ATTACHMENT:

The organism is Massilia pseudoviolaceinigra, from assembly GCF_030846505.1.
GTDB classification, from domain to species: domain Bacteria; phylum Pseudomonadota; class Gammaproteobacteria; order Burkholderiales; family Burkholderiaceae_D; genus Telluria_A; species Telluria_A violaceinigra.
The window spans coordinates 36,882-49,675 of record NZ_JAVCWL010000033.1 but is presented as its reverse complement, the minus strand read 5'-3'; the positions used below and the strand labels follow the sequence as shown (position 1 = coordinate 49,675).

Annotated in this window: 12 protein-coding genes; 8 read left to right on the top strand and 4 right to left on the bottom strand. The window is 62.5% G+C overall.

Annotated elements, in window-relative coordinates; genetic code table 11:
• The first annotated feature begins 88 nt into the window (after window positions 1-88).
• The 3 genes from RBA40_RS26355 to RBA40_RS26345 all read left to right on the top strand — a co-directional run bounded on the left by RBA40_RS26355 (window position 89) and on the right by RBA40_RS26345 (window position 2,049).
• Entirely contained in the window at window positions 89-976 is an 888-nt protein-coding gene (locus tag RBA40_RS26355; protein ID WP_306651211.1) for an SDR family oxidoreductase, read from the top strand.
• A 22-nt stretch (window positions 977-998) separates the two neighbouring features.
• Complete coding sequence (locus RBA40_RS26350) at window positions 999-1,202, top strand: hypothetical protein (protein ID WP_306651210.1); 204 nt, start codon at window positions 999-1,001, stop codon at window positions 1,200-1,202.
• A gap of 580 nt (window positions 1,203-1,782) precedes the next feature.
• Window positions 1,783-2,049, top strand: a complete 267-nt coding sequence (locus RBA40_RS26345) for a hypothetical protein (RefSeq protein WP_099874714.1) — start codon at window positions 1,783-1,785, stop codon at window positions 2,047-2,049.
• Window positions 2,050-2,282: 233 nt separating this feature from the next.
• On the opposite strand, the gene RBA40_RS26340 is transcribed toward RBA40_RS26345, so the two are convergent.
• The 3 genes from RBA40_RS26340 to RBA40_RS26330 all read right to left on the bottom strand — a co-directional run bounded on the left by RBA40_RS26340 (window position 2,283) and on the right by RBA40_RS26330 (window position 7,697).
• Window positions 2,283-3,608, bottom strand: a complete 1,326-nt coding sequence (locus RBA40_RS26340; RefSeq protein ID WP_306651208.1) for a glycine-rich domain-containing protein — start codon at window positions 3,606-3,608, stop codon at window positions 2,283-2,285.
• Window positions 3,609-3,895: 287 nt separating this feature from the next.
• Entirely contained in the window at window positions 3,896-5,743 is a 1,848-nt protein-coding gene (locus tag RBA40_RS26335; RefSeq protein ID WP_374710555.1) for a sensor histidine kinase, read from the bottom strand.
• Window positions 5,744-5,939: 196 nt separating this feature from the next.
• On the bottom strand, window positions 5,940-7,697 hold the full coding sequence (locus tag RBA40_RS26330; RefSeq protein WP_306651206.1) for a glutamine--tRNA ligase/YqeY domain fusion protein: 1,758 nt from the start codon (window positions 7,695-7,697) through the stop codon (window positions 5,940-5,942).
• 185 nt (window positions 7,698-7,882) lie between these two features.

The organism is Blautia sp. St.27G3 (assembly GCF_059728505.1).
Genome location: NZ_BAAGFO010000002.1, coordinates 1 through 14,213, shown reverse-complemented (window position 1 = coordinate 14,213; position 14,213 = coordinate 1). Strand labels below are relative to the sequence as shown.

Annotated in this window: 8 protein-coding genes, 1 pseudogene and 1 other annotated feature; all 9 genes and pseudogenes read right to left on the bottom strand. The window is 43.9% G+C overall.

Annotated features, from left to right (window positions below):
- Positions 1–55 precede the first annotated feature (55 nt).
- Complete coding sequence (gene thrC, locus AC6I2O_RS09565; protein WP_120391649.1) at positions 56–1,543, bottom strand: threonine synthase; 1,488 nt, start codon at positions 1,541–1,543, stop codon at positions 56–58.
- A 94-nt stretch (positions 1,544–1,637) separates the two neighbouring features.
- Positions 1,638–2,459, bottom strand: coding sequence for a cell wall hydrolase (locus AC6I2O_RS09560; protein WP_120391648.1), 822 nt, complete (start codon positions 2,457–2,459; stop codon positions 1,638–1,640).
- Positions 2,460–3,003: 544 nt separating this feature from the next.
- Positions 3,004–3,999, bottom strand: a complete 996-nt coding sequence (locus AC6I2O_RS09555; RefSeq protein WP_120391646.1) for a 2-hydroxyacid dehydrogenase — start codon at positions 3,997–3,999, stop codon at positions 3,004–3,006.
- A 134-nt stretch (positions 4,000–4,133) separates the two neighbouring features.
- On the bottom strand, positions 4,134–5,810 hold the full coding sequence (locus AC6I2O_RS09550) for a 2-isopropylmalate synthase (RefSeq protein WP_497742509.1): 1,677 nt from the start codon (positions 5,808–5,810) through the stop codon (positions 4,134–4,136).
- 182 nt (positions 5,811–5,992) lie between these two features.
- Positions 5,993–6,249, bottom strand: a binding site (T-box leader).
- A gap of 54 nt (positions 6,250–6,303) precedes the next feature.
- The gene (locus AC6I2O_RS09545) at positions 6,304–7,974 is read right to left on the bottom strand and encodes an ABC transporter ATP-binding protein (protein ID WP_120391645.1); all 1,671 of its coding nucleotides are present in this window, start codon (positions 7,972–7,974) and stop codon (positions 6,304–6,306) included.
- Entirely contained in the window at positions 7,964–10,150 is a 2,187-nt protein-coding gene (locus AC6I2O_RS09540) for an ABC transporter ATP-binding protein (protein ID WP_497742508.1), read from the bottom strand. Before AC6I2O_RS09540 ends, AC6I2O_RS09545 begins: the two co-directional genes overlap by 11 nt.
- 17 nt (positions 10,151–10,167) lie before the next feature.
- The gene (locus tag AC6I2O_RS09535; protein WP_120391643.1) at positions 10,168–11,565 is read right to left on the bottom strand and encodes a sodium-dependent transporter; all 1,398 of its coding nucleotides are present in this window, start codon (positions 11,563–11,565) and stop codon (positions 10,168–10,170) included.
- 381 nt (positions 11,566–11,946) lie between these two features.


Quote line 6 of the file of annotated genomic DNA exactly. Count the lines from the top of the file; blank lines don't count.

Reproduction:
• The first annotated feature begins 88 nt into the window (after window positions 1-88).